Severe sweating treated with Botox

A new treatment has been approved for excessive sweating, which a team of researchers reports is surprisingly common. Until recently, few data had existed on the prevalence of the condition, known as hyperhidrosis.

So, Jonathan Kowalski of the Irvine, Calif., company Allergan and his colleagues mailed surveys about sweating to people in 150,000 U.S. households. Judging from some 96,000 replies, 2.8 percent of the U.S. population, or about 7.8 million people, would describe their sweating as excessive or abnormal, the researchers report in the August Journal of the American Academy of Dermatology.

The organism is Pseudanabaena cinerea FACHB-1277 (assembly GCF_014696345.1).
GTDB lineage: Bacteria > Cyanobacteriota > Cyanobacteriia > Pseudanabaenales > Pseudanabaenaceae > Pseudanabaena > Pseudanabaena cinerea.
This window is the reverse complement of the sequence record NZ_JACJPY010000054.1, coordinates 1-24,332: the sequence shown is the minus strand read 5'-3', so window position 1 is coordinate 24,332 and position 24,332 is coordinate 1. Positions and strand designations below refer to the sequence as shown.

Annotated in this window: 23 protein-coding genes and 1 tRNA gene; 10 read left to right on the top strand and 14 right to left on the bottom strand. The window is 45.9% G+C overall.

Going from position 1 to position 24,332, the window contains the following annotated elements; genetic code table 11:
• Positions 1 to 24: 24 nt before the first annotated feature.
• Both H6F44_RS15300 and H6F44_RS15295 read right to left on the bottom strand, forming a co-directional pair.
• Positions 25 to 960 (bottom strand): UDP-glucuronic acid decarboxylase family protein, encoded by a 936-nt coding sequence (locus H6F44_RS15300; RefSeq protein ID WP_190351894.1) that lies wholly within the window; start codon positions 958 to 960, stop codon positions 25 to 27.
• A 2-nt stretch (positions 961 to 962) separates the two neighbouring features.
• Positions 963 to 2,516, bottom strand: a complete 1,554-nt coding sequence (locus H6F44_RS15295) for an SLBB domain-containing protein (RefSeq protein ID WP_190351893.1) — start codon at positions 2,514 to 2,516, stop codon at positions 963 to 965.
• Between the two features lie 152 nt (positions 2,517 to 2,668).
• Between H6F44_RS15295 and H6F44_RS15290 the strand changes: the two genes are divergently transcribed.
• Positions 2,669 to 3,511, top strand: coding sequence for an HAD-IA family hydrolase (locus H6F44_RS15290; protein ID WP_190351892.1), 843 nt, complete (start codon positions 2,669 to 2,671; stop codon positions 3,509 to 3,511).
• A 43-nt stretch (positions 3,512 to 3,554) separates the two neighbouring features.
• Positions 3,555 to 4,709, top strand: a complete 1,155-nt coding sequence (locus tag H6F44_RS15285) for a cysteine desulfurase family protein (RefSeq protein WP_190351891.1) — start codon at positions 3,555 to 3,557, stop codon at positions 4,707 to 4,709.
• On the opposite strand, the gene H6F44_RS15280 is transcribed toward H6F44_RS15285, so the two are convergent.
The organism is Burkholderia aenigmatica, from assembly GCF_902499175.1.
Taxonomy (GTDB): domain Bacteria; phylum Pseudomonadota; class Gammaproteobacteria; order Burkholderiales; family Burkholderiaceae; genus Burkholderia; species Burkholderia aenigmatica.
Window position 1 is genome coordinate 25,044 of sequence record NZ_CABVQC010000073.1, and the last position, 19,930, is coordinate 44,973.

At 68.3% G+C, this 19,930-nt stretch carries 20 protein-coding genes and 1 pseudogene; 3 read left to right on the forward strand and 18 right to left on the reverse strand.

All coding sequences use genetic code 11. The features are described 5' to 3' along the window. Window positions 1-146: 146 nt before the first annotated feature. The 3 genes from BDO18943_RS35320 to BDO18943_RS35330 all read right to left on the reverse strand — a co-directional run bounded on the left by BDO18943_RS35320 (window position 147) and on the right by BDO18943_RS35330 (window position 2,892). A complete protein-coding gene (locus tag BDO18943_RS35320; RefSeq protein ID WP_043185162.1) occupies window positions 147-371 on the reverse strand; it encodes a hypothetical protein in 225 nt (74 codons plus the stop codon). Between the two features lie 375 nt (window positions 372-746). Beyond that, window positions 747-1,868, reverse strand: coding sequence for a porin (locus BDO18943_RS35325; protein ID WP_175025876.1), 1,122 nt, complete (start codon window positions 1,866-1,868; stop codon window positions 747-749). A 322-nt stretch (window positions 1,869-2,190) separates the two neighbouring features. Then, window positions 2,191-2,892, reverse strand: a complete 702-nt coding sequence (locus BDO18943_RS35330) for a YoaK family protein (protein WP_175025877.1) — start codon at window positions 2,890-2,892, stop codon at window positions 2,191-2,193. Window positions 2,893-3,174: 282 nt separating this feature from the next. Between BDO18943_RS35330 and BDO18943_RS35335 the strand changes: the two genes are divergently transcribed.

Men and women are equally affected, and armpits are the most frequently cited location of the problem, the researchers found. Among people with hyperhidrosis, less than 50 percent of women and 30 percent of men have discussed the problem with a health care professional, the researchers say.

On July 20, the Food and Drug Administration approved injections of botulinum toxin type A, which Allergan markets as Botox, for treating hyperhidrosis that doesn’t improve with other nonsurgical treatments, such as antiperspirant ointments. The toxin blocks the localized release of a chemical that nerve cells need to stimulate sweating.

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